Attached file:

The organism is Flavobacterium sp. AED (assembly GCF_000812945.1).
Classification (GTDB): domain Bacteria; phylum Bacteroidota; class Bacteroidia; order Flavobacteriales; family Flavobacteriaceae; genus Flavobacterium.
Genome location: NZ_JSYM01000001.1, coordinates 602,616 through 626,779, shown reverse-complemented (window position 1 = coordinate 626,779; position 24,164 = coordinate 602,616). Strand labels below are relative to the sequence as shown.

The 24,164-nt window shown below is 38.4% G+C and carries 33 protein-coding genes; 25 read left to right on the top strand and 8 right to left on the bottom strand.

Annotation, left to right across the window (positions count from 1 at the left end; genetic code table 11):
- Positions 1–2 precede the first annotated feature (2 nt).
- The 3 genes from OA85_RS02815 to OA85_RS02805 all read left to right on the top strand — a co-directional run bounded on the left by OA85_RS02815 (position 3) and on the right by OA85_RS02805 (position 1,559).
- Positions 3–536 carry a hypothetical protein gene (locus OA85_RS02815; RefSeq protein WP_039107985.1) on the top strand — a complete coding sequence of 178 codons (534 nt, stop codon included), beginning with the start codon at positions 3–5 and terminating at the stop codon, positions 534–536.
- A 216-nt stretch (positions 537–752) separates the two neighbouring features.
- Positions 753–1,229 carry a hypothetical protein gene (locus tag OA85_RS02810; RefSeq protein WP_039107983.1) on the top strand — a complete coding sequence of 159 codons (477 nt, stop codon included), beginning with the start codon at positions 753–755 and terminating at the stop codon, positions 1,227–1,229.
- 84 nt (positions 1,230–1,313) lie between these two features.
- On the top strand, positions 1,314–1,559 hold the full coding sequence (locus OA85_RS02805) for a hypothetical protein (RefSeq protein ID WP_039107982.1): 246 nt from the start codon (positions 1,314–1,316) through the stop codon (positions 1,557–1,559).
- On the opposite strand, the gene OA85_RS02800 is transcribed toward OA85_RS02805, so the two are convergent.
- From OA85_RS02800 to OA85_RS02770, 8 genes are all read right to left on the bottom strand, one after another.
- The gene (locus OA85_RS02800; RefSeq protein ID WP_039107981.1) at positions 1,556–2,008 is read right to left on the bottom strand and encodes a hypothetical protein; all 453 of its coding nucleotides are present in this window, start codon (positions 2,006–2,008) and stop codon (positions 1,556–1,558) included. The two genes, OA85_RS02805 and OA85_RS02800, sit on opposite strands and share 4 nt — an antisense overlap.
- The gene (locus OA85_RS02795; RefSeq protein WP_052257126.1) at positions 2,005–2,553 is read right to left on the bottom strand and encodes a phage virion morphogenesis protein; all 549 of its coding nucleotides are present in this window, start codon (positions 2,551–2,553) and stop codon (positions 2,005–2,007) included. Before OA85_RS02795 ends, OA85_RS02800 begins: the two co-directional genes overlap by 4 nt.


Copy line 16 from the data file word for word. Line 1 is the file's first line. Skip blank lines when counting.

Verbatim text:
- The gene (locus OA85_RS02795; RefSeq protein WP_052257126.1) at positions 2,005–2,553 is read right to left on the bottom strand and encodes a phage virion morphogenesis protein; all 549 of its coding nucleotides are present in this window, start codon (positions 2,551–2,553) and stop codon (positions 2,005–2,007) included. Before OA85_RS02795 ends, OA85_RS02800 begins: the two co-directional genes overlap by 4 nt.